Feb 27, 2012
Community colleges still don't get the dollars of their four-year counterparts(1), but they're standing very much in the spotlight(2) these days. President Barack Obama made them the focus last week when he unveiled(3) his proposed budget. Why all the attention? One reason is that so-called(4) 'middle skill' jobs - requiring more than high school but less than a full college degree - look like the most promising source of fuel(5) for quickly revving(6) up an economic recovery. Federal data show they account for roughly(7) half of all jobs, and even when unemployment was over 10 percent, companies reported shortages(8) of qualified workers.
1. Counterpart is a very effective word for referring to a related item, especially if you want to avoid repetition. So, instead of saying : Community colleges still don't get the dollars of four-year colleges, you substitute in 'their four-year counterparts. We usually use a possessive adjective with counterpart(s) because it relates to the subject. Also, often an adjective or two about the counterpart are often given in order to make it clear what the counterpart actually is. In the paragraph 'four-year' obviously relates to larger, full-time universities.
Ex: He was much faster than his stronger, heavier counterparts on theteam.
Ex: The country dental clinics are more personable than their larger, urban counterparts.
2. To be in the spotlight, or to stand in the spotlight means to have a lot of attention. It's a great visual description of someone or something having all eyes on them.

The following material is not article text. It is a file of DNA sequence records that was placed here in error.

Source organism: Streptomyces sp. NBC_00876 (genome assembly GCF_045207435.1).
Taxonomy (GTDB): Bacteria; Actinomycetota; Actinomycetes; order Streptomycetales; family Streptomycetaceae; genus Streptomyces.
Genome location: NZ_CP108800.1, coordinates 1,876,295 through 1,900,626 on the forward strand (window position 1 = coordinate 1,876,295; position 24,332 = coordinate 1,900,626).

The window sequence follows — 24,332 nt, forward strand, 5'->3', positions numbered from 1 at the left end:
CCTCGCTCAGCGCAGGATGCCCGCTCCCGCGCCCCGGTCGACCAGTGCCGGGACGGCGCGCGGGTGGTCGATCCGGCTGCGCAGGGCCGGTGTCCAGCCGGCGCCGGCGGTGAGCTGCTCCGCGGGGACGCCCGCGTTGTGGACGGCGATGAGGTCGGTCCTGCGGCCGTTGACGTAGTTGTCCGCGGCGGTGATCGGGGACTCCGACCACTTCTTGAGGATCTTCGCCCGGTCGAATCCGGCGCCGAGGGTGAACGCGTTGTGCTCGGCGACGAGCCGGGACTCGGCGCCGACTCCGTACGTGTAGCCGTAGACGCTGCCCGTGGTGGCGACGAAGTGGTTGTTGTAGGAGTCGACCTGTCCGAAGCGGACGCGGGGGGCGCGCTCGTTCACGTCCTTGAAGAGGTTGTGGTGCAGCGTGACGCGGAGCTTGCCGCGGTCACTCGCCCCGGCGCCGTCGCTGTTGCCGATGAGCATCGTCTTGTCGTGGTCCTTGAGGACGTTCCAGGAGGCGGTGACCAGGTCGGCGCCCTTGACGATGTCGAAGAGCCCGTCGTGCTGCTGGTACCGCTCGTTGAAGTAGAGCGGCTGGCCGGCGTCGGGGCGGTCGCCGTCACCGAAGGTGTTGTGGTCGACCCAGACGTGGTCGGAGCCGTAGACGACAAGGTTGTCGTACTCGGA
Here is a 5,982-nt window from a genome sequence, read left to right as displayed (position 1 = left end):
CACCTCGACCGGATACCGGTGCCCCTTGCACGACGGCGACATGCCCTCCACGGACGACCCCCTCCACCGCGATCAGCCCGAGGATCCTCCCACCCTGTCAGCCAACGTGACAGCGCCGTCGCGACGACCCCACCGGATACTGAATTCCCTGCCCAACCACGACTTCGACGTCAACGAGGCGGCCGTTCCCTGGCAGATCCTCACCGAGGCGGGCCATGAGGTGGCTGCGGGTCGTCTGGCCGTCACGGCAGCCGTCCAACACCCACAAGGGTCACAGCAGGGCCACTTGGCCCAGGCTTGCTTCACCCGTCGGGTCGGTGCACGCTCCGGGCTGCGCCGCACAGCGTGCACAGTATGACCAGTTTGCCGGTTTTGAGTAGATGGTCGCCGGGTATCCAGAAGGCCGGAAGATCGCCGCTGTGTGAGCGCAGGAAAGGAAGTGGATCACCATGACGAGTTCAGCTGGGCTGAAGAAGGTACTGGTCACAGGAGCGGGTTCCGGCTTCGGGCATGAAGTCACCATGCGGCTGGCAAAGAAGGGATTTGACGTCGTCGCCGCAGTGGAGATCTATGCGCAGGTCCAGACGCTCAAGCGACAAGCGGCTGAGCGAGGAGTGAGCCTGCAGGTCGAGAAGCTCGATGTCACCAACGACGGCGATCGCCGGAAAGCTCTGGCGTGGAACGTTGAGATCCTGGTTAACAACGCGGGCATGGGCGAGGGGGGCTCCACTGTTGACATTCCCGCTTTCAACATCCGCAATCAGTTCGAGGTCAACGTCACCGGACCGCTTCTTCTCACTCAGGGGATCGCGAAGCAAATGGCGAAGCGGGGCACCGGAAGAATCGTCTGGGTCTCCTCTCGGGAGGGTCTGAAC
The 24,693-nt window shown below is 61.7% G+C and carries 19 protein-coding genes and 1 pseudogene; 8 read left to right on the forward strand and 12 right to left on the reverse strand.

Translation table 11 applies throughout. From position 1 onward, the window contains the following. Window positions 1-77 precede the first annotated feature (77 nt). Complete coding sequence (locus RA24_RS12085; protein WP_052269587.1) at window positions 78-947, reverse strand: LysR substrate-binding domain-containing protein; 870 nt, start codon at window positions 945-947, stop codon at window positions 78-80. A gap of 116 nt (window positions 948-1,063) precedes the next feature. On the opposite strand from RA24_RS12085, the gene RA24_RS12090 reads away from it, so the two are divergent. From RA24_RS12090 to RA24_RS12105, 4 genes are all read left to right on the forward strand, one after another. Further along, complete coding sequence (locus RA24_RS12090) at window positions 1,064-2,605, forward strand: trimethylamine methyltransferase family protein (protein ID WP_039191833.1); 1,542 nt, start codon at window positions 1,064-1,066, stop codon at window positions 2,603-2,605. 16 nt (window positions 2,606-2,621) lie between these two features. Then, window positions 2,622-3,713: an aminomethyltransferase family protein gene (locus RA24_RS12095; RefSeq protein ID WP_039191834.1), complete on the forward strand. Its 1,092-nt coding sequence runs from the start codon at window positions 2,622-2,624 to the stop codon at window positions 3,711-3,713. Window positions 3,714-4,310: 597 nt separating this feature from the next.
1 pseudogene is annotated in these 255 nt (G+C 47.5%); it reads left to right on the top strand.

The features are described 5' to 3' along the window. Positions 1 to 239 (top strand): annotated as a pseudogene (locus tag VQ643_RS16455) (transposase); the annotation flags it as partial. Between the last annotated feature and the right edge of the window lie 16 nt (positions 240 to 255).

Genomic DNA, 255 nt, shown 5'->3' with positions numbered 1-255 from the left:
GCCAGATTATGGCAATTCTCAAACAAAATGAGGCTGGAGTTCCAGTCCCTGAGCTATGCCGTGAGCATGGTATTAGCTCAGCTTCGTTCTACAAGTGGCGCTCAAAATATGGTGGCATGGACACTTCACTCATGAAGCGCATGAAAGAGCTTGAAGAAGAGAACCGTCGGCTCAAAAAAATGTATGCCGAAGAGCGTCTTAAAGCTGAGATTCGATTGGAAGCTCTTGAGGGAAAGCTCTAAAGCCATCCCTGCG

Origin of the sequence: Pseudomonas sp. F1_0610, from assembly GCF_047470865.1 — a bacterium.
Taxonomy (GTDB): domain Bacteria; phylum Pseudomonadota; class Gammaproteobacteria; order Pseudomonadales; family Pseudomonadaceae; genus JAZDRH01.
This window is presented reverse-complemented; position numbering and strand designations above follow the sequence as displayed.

Ex: Senator Brown is very much in the spotlight after his comments on the new tax bill.
Ex: The financial difficulties of Greece are still very much in the global spotlight.
3. To unveil is to show something for the first time, or to show something that has been hidden.
Ex: The sculptor unveiled his latest statue that has been donated to the city.
Ex: The city has just unveiled plans for a new park.
4. So-called is used to qualify a description that might not be accurate.
Ex: He's the so-called 'King of Pop'. So-called here shows that perhaps not everyone agreed with the title. There is no way of measuring if he really is the king of pop.
Ex: The so-called free medical care has proven to be quite expensive.
5. Fuel, in this instance, doesn't mean actual combustible fuel. It is used to show the idea that the President wants to stimulate or ignite the economy. It is implied that he wants the economy to grow like a fire gets bigger and bigger.
Ex: I wouldn't argue with him. You'll just add fuel to his argument (fire).
6. To rev up is similar to the word fuel. It is short for revolutions. To rev is usually used with engines, when you push the accelerator in and out and make the engine noise increase and decrease. It is often used figuratively.
Ex: Wake up, have your coffee, let's get revved up for the meeting.
Ex: My neighbor likes to rev his engine, even though his car is tiny.
7. Roughly is often used instead of approximately or nearly.
Ex: The company has increased production by roughly 50 percent.
Ex: Roughly a third of elementary school children are obese.
8. Shortage(s) is often used for a lack of. We see it a lot when talking about employment or produce of some kind.
Ex: There is always a shortage of laborers and nurses.
Ex: There will be a global shortage of wheat this year.
Let's hear the paragraph one more time at normal speed.
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